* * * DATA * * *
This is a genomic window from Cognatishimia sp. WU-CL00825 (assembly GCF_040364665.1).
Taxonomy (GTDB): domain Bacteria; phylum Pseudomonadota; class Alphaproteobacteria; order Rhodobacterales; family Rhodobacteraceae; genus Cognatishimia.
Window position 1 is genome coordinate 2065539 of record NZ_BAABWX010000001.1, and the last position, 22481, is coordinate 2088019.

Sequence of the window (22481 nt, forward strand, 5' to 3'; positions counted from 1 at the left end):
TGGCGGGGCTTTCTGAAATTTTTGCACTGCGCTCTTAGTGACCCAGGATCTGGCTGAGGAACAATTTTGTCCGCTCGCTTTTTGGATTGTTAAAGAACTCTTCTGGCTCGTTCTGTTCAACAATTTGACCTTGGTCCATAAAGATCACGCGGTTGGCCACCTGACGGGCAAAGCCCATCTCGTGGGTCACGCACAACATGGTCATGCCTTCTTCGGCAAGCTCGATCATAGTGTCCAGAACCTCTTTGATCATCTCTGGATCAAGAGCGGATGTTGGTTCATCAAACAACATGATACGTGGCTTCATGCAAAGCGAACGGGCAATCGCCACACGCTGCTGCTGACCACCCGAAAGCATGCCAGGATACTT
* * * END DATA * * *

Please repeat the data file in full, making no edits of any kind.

This is a genomic window from Cognatishimia sp. WU-CL00825 (assembly GCF_040364665.1).
Taxonomy (GTDB): domain Bacteria; phylum Pseudomonadota; class Alphaproteobacteria; order Rhodobacterales; family Rhodobacteraceae; genus Cognatishimia.
Window position 1 is genome coordinate 2065539 of record NZ_BAABWX010000001.1, and the last position, 22481, is coordinate 2088019.

Sequence of the window (22481 nt, forward strand, 5' to 3'; positions counted from 1 at the left end):
TGGCGGGGCTTTCTGAAATTTTTGCACTGCGCTCTTAGTGACCCAGGATCTGGCTGAGGAACAATTTTGTCCGCTCGCTTTTTGGATTGTTAAAGAACTCTTCTGGCTCGTTCTGTTCAACAATTTGACCTTGGTCCATAAAGATCACGCGGTTGGCCACCTGACGGGCAAAGCCCATCTCGTGGGTCACGCACAACATGGTCATGCCTTCTTCGGCAAGCTCGATCATAGTGTCCAGAACCTCTTTGATCATCTCTGGATCAAGAGCGGATGTTGGTTCATCAAACAACATGATACGTGGCTTCATGCAAAGCGAACGGGCAATCGCCACACGCTGCTGCTGACCACCCGAAAGCATGCCAGGATACTT